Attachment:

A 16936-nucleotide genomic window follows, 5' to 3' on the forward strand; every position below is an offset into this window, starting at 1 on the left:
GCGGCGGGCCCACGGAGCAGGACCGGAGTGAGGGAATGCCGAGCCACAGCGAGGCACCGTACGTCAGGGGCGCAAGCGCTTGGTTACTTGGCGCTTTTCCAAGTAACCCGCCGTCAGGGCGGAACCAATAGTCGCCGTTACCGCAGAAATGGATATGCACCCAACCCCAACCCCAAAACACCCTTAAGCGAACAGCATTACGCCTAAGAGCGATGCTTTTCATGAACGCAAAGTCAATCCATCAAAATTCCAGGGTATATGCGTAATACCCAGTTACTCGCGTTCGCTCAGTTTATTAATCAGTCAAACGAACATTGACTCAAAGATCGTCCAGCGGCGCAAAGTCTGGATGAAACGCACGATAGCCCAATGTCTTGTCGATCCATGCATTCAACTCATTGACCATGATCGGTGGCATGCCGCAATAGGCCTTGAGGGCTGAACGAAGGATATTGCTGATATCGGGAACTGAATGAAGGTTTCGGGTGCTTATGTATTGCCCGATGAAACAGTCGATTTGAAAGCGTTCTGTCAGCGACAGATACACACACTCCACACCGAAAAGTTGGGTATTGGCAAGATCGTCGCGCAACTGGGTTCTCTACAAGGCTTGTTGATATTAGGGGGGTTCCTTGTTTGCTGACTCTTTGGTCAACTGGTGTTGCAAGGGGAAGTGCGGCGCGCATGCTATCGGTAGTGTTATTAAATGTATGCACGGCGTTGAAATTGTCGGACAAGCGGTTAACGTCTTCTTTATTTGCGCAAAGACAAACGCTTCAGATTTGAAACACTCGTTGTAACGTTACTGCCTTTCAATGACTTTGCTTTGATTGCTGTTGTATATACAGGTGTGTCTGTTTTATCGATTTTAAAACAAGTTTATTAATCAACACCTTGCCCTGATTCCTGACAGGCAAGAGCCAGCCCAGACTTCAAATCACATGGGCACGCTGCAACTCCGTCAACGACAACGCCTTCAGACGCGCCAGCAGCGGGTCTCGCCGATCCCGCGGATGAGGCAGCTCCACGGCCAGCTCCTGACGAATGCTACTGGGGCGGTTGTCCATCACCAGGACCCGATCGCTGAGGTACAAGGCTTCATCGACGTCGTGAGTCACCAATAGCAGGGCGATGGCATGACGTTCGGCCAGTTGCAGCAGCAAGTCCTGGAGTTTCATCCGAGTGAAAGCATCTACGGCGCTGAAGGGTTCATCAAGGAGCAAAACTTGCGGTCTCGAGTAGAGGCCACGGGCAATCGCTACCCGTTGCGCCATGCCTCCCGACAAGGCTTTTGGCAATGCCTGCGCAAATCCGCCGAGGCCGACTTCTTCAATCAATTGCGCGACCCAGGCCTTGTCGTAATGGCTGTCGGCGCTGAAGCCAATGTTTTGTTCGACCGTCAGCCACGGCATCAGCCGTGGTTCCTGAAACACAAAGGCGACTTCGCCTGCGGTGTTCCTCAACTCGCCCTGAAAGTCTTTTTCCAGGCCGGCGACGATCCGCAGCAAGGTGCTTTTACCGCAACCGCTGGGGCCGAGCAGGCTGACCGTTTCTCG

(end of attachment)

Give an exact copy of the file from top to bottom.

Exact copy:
A 16936-nucleotide genomic window follows, 5' to 3' on the forward strand; every position below is an offset into this window, starting at 1 on the left:
GCGGCGGGCCCACGGAGCAGGACCGGAGTGAGGGAATGCCGAGCCACAGCGAGGCACCGTACGTCAGGGGCGCAAGCGCTTGGTTACTTGGCGCTTTTCCAAGTAACCCGCCGTCAGGGCGGAACCAATAGTCGCCGTTACCGCAGAAATGGATATGCACCCAACCCCAACCCCAAAACACCCTTAAGCGAACAGCATTACGCCTAAGAGCGATGCTTTTCATGAACGCAAAGTCAATCCATCAAAATTCCAGGGTATATGCGTAATACCCAGTTACTCGCGTTCGCTCAGTTTATTAATCAGTCAAACGAACATTGACTCAAAGATCGTCCAGCGGCGCAAAGTCTGGATGAAACGCACGATAGCCCAATGTCTTGTCGATCCATGCATTCAACTCATTGACCATGATCGGTGGCATGCCGCAATAGGCCTTGAGGGCTGAACGAAGGATATTGCTGATATCGGGAACTGAATGAAGGTTTCGGGTGCTTATGTATTGCCCGATGAAACAGTCGATTTGAAAGCGTTCTGTCAGCGACAGATACACACACTCCACACCGAAAAGTTGGGTATTGGCAAGATCGTCGCGCAACTGGGTTCTCTACAAGGCTTGTTGATATTAGGGGGGTTCCTTGTTTGCTGACTCTTTGGTCAACTGGTGTTGCAAGGGGAAGTGCGGCGCGCATGCTATCGGTAGTGTTATTAAATGTATGCACGGCGTTGAAATTGTCGGACAAGCGGTTAACGTCTTCTTTATTTGCGCAAAGACAAACGCTTCAGATTTGAAACACTCGTTGTAACGTTACTGCCTTTCAATGACTTTGCTTTGATTGCTGTTGTATATACAGGTGTGTCTGTTTTATCGATTTTAAAACAAGTTTATTAATCAACACCTTGCCCTGATTCCTGACAGGCAAGAGCCAGCCCAGACTTCAAATCACATGGGCACGCTGCAACTCCGTCAACGACAACGCCTTCAGACGCGCCAGCAGCGGGTCTCGCCGATCCCGCGGATGAGGCAGCTCCACGGCCAGCTCCTGACGAATGCTACTGGGGCGGTTGTCCATCACCAGGACCCGATCGCTGAGGTACAAGGCTTCATCGACGTCGTGAGTCACCAATAGCAGGGCGATGGCATGACGTTCGGCCAGTTGCAGCAGCAAGTCCTGGAGTTTCATCCGAGTGAAAGCATCTACGGCGCTGAAGGGTTCATCAAGGAGCAAAACTTGCGGTCTCGAGTAGAGGCCACGGGCAATCGCTACCCGTTGCGCCATGCCTCCCGACAAGGCTTTTGGCAATGCCTGCGCAAATCCGCCGAGGCCGACTTCTTCAATCAATTGCGCGACCCAGGCCTTGTCGTAATGGCTGTCGGCGCTGAAGCCAATGTTTTGTTCGACCGTCAGCCACGGCATCAGCCGTGGTTCCTGAAACACAAAGGCGACTTCGCCTGCGGTGTTCCTCAACTCGCCCTGAAAGTCTTTTTCCAGGCCGGCGACGATCCGCAGCAAGGTGCTTTTACCGCAACCGCTGGGGCCGAGCAGGCTGACCGTTTCTCG